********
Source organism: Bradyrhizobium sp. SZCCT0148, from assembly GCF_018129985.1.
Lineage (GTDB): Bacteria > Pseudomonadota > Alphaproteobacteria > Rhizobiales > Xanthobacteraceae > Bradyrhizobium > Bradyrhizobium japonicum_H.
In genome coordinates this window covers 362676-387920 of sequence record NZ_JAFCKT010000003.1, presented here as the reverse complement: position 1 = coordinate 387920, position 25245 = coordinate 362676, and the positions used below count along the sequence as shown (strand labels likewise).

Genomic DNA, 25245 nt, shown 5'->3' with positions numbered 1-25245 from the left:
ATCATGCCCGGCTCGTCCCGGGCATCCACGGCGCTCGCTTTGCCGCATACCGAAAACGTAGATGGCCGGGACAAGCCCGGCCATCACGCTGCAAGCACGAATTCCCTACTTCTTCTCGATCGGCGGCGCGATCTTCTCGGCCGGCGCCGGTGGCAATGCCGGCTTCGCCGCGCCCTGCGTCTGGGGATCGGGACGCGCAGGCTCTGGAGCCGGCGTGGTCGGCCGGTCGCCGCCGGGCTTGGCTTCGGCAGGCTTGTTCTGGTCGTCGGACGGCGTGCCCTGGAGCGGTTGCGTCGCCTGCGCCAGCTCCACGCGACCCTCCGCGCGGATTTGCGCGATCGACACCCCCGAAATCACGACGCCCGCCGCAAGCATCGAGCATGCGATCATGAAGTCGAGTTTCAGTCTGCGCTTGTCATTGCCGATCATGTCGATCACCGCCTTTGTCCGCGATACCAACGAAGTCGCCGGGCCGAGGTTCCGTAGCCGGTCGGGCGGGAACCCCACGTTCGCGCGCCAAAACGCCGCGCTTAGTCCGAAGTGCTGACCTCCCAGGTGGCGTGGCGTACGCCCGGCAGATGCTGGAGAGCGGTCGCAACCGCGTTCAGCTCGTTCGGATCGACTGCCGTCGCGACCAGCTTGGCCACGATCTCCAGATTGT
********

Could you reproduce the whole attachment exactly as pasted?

Source organism: Bradyrhizobium sp. SZCCT0148, from assembly GCF_018129985.1.
Lineage (GTDB): Bacteria > Pseudomonadota > Alphaproteobacteria > Rhizobiales > Xanthobacteraceae > Bradyrhizobium > Bradyrhizobium japonicum_H.
In genome coordinates this window covers 362676-387920 of sequence record NZ_JAFCKT010000003.1, presented here as the reverse complement: position 1 = coordinate 387920, position 25245 = coordinate 362676, and the positions used below count along the sequence as shown (strand labels likewise).

Genomic DNA, 25245 nt, shown 5'->3' with positions numbered 1-25245 from the left:
ATCATGCCCGGCTCGTCCCGGGCATCCACGGCGCTCGCTTTGCCGCATACCGAAAACGTAGATGGCCGGGACAAGCCCGGCCATCACGCTGCAAGCACGAATTCCCTACTTCTTCTCGATCGGCGGCGCGATCTTCTCGGCCGGCGCCGGTGGCAATGCCGGCTTCGCCGCGCCCTGCGTCTGGGGATCGGGACGCGCAGGCTCTGGAGCCGGCGTGGTCGGCCGGTCGCCGCCGGGCTTGGCTTCGGCAGGCTTGTTCTGGTCGTCGGACGGCGTGCCCTGGAGCGGTTGCGTCGCCTGCGCCAGCTCCACGCGACCCTCCGCGCGGATTTGCGCGATCGACACCCCCGAAATCACGACGCCCGCCGCAAGCATCGAGCATGCGATCATGAAGTCGAGTTTCAGTCTGCGCTTGTCATTGCCGATCATGTCGATCACCGCCTTTGTCCGCGATACCAACGAAGTCGCCGGGCCGAGGTTCCGTAGCCGGTCGGGCGGGAACCCCACGTTCGCGCGCCAAAACGCCGCGCTTAGTCCGAAGTGCTGACCTCCCAGGTGGCGTGGCGTACGCCCGGCAGATGCTGGAGAGCGGTCGCAACCGCGTTCAGCTCGTTCGGATCGACTGCCGTCGCGACCAGCTTGGCCACGATCTCCAGATTGT